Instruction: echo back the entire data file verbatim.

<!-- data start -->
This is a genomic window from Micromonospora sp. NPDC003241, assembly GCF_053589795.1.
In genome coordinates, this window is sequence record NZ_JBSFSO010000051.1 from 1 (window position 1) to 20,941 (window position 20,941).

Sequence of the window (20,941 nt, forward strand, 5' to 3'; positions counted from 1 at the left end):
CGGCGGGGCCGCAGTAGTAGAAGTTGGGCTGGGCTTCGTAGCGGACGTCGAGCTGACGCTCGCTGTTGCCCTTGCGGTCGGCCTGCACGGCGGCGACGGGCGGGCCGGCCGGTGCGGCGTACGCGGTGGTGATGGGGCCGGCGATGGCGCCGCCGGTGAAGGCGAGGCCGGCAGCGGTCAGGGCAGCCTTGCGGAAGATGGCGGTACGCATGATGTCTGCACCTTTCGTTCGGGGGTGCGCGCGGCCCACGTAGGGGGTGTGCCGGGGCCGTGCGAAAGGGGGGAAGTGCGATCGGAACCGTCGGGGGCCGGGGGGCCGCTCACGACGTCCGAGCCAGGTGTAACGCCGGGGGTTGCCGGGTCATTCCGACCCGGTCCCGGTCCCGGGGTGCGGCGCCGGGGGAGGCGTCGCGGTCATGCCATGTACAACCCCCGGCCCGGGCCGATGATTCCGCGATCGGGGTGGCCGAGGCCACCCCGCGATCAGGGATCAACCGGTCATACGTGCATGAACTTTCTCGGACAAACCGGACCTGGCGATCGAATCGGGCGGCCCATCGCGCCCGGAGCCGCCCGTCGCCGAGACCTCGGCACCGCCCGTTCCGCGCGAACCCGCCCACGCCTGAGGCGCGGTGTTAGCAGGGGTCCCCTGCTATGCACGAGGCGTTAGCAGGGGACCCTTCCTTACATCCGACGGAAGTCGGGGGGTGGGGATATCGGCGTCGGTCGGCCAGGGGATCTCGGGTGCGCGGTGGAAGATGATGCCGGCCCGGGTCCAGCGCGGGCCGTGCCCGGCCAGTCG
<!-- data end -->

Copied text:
This is a genomic window from Micromonospora sp. NPDC003241, assembly GCF_053589795.1.
In genome coordinates, this window is sequence record NZ_JBSFSO010000051.1 from 1 (window position 1) to 20,941 (window position 20,941).

Sequence of the window (20,941 nt, forward strand, 5' to 3'; positions counted from 1 at the left end):
CGGCGGGGCCGCAGTAGTAGAAGTTGGGCTGGGCTTCGTAGCGGACGTCGAGCTGACGCTCGCTGTTGCCCTTGCGGTCGGCCTGCACGGCGGCGACGGGCGGGCCGGCCGGTGCGGCGTACGCGGTGGTGATGGGGCCGGCGATGGCGCCGCCGGTGAAGGCGAGGCCGGCAGCGGTCAGGGCAGCCTTGCGGAAGATGGCGGTACGCATGATGTCTGCACCTTTCGTTCGGGGGTGCGCGCGGCCCACGTAGGGGGTGTGCCGGGGCCGTGCGAAAGGGGGGAAGTGCGATCGGAACCGTCGGGGGCCGGGGGGCCGCTCACGACGTCCGAGCCAGGTGTAACGCCGGGGGTTGCCGGGTCATTCCGACCCGGTCCCGGTCCCGGGGTGCGGCGCCGGGGGAGGCGTCGCGGTCATGCCATGTACAACCCCCGGCCCGGGCCGATGATTCCGCGATCGGGGTGGCCGAGGCCACCCCGCGATCAGGGATCAACCGGTCATACGTGCATGAACTTTCTCGGACAAACCGGACCTGGCGATCGAATCGGGCGGCCCATCGCGCCCGGAGCCGCCCGTCGCCGAGACCTCGGCACCGCCCGTTCCGCGCGAACCCGCCCACGCCTGAGGCGCGGTGTTAGCAGGGGTCCCCTGCTATGCACGAGGCGTTAGCAGGGGACCCTTCCTTACATCCGACGGAAGTCGGGGGGTGGGGATATCGGCGTCGGTCGGCCAGGGGATCTCGGGTGCGCGGTGGAAGATGATGCCGGCCCGGGTCCAGCGCGGGCCGTGCCCGGCCAGTCG